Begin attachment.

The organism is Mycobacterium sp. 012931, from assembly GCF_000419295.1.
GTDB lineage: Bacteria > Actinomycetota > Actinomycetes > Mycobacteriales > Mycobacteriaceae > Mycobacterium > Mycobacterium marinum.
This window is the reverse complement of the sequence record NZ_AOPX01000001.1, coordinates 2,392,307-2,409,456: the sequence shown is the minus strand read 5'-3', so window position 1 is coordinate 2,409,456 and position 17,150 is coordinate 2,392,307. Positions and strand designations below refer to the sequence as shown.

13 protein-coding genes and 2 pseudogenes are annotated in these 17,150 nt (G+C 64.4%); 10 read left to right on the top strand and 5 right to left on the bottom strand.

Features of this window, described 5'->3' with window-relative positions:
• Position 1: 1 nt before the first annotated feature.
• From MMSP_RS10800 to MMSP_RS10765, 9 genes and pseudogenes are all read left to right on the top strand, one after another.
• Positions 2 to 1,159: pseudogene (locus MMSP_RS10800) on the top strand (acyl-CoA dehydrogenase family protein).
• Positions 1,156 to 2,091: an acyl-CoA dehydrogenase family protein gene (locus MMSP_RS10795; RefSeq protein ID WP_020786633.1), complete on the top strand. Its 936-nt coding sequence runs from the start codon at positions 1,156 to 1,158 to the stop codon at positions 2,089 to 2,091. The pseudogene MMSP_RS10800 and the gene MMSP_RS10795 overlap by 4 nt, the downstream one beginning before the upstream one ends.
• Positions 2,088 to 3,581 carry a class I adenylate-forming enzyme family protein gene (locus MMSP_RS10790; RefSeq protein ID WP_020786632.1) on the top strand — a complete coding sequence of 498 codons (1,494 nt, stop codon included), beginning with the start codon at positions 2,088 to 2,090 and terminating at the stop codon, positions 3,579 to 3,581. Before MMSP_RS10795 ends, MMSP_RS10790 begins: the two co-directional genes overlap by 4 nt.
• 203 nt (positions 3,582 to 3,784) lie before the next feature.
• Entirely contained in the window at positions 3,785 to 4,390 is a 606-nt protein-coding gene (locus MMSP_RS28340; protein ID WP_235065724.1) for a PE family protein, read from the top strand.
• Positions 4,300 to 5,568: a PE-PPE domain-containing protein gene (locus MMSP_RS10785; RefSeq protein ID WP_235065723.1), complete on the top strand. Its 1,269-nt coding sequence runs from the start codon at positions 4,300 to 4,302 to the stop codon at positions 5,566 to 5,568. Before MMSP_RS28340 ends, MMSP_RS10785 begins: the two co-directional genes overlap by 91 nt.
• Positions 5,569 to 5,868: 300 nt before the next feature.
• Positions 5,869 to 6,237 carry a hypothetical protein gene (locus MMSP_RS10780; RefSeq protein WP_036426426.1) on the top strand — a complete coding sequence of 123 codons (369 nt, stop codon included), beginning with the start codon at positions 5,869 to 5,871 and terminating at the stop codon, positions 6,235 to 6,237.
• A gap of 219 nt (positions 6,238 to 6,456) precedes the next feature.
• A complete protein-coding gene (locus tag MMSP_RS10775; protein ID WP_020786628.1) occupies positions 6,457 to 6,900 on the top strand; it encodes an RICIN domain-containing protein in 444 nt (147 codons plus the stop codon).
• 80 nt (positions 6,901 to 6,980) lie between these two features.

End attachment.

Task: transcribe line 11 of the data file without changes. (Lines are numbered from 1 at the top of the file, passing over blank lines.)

• 203 nt (positions 3,582 to 3,784) lie before the next feature.